Modal Auxiliary Verb (or ‘Modal Verb’ or ‘Modal Auxiliary’) is a verb that is used with another verb (not a modal verb) to express ability, intention, necessity, obligation, permission, possibility, probability, etc. English modal auxiliary verbs - may, might, can, could, will, would, shall, should, must, need, used(to), ought(to), dare | different patterns and examples | may and might are used to express- possibility, compulsion, obligation, probability (in the present and future) | can, could are used to express- ability, probability, possibility, suggestion, request, condition | will, would are used to express- action in future, present habit, compulsion, obligation | shall, should are used to express- action in future, suggestion, surprise, importance or purpose | need is used to express necessity | used(to) is used to express- past habit | ought(to) is used to express- probability, recommendation, obligation, advise | dare is used to express– be brave enough to Sample This: Modal Auxiliary Verb -- May and Might Uses of ‘May’ and ‘Might’ (1). Possibility/Probability It may rain the day after tomorrow. [= Perhaps it will rain the day after tomorrow. OR It is possible that it will rain the day after tomorrow.] He may have caught the train. [= Perhaps he caught the train. OR It is possible that he caught the train.] (2). To say what the purpose of something is Many people flatter that they may win favor. [= Many people flatter in order to win favor.] They ran so that they might arrive in time. [= They ran in order to arrive in time.] (3). To admit that something is true before introducing another point, argument, etc. It may not be wise, but using force may be lawful. [= Although it is not wise, using force may be lawful.] (4). To express wishes and hopes May you live prosperous life! May you have a good time! My teacher blessed me that I might succeed in my exams. (5). To give or refuse Permission [In Informal and Polite Way] You may not withdraw money from your bank account. [= You are not allowed to withdraw money from your bank account.] (6). To seek Permission [In Informal and Polite Way] May I borrow your book for two days? (Yes, you may.) May I come in? (No, you may not.) Difference between ‘May’ and ‘Might’ ‘Might’ is the past equivalent of ‘may’ in indirect speech. ‘Might’ is very polite and formal. It is not common. It is mostly used in indirect questions. I wonder if I might work on your computer. But it is used in the same way as ‘may’ to talk about the present or future. ‘Might’ is used as a less positive version of ‘May’ ‘May’ denotes more possibility/probability ‘Might’ denotes less possibility/probability May I use your mobile phone? Might I use your mobile phone? (= A diffident way of saying ‘May I use your mobile phone?’) ‘Might’ also denotes ‘would perhaps’ You might attract President’s attention later. [= Perhaps you would attract.] He might have to go [= Perhaps he had to go.] ‘Might’ is also used to express a degree of dissatisfaction or reproach; as, You might pick up an argument with him! You might have picked up an argument with him! ‘Might’ has limitations while ‘asking permission’ Note: Avoid using ‘might’ to seek or give permission. [Prefer to use ‘may’] | Avoid using ‘might not’ to refuse permission. [Prefer to use ‘may not’]. Using ‘might’ to seek or give permission is very formal and is not used very often. Might I ask your address? Might I offer you something to eat? [Exception: You can use ‘might’ to give permission or ‘might not’ to refuse permission in “indirect speech”] He asked me whether he might stay in my house. Note: ‘Maybe’ is an adverb. [‘Maybe’ means ‘perhaps’] -- Maybe he came to know something secret and was removed from the post. ALSO NOTE: Difference between ‘May’ and ‘Can’ ‘May’ is more formal than ‘Can’ ‘May’ is mostly used in ‘formal’ English. ‘Can’ is mostly used in ‘informal’ (or spoken) English ‘Can’ is used to show ability/capability/capacity, while ‘may’ is never used in this sense.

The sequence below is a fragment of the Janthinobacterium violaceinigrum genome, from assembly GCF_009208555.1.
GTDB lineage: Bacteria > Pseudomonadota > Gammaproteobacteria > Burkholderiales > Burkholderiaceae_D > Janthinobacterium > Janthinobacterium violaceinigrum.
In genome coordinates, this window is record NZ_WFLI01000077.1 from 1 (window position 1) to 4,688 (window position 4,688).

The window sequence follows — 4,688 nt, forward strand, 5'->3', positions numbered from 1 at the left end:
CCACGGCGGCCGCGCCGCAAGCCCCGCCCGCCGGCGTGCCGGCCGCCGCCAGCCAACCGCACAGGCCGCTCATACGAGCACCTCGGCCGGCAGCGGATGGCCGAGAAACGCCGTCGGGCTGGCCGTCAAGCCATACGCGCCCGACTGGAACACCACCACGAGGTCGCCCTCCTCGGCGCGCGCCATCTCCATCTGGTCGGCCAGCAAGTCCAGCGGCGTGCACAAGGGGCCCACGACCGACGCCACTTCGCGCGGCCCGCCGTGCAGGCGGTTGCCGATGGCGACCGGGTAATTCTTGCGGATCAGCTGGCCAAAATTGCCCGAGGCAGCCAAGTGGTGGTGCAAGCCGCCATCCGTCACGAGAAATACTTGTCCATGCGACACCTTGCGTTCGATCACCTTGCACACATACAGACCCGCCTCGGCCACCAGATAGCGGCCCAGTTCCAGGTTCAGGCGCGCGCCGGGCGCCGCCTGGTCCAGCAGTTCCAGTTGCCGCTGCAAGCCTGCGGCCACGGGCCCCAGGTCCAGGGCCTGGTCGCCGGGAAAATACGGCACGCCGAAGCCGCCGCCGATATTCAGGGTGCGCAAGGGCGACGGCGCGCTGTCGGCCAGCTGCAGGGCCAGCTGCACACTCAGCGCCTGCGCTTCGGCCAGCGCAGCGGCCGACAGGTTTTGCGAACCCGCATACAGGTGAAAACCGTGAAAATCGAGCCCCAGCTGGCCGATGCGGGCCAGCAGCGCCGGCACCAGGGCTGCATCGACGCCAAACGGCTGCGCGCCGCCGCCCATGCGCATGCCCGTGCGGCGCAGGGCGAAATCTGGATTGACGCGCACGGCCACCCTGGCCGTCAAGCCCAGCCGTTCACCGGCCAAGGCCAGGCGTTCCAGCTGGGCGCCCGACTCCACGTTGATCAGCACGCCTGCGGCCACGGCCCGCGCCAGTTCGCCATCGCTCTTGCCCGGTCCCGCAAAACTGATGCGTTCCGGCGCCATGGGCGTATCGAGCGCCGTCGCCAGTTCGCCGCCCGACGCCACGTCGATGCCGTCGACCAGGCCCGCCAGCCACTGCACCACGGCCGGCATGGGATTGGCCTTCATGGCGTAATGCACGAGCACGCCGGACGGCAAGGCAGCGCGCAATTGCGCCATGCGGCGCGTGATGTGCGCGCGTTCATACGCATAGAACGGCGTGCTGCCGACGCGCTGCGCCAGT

Type: BOOK - Published: 2013-01-31 - Publisher: Cambridge University Press
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